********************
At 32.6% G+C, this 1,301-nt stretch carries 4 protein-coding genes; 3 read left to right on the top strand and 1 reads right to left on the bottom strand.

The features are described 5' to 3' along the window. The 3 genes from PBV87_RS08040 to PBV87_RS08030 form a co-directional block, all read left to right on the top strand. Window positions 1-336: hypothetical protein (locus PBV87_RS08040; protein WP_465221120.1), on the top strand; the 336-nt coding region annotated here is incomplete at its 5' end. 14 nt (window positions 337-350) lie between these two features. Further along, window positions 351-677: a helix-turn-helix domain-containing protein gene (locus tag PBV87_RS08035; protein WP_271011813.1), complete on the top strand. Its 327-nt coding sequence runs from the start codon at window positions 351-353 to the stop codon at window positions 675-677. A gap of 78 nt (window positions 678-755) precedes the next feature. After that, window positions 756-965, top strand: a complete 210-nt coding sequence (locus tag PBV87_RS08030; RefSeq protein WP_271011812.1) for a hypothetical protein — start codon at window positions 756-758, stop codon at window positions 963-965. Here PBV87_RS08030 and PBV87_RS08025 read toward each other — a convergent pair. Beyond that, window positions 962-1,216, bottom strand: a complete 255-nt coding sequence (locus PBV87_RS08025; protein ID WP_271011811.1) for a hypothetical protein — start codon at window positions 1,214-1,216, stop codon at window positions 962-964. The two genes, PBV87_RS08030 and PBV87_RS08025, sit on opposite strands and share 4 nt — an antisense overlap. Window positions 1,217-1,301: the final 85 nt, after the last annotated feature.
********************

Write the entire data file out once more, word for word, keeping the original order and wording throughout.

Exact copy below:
At 32.6% G+C, this 1,301-nt stretch carries 4 protein-coding genes; 3 read left to right on the top strand and 1 reads right to left on the bottom strand.

The features are described 5' to 3' along the window. The 3 genes from PBV87_RS08040 to PBV87_RS08030 form a co-directional block, all read left to right on the top strand. Window positions 1-336: hypothetical protein (locus PBV87_RS08040; protein WP_465221120.1), on the top strand; the 336-nt coding region annotated here is incomplete at its 5' end. 14 nt (window positions 337-350) lie between these two features. Further along, window positions 351-677: a helix-turn-helix domain-containing protein gene (locus tag PBV87_RS08035; protein WP_271011813.1), complete on the top strand. Its 327-nt coding sequence runs from the start codon at window positions 351-353 to the stop codon at window positions 675-677. A gap of 78 nt (window positions 678-755) precedes the next feature. After that, window positions 756-965, top strand: a complete 210-nt coding sequence (locus tag PBV87_RS08030; RefSeq protein WP_271011812.1) for a hypothetical protein — start codon at window positions 756-758, stop codon at window positions 963-965. Here PBV87_RS08030 and PBV87_RS08025 read toward each other — a convergent pair. Beyond that, window positions 962-1,216, bottom strand: a complete 255-nt coding sequence (locus PBV87_RS08025; protein ID WP_271011811.1) for a hypothetical protein — start codon at window positions 1,214-1,216, stop codon at window positions 962-964. The two genes, PBV87_RS08030 and PBV87_RS08025, sit on opposite strands and share 4 nt — an antisense overlap. Window positions 1,217-1,301: the final 85 nt, after the last annotated feature.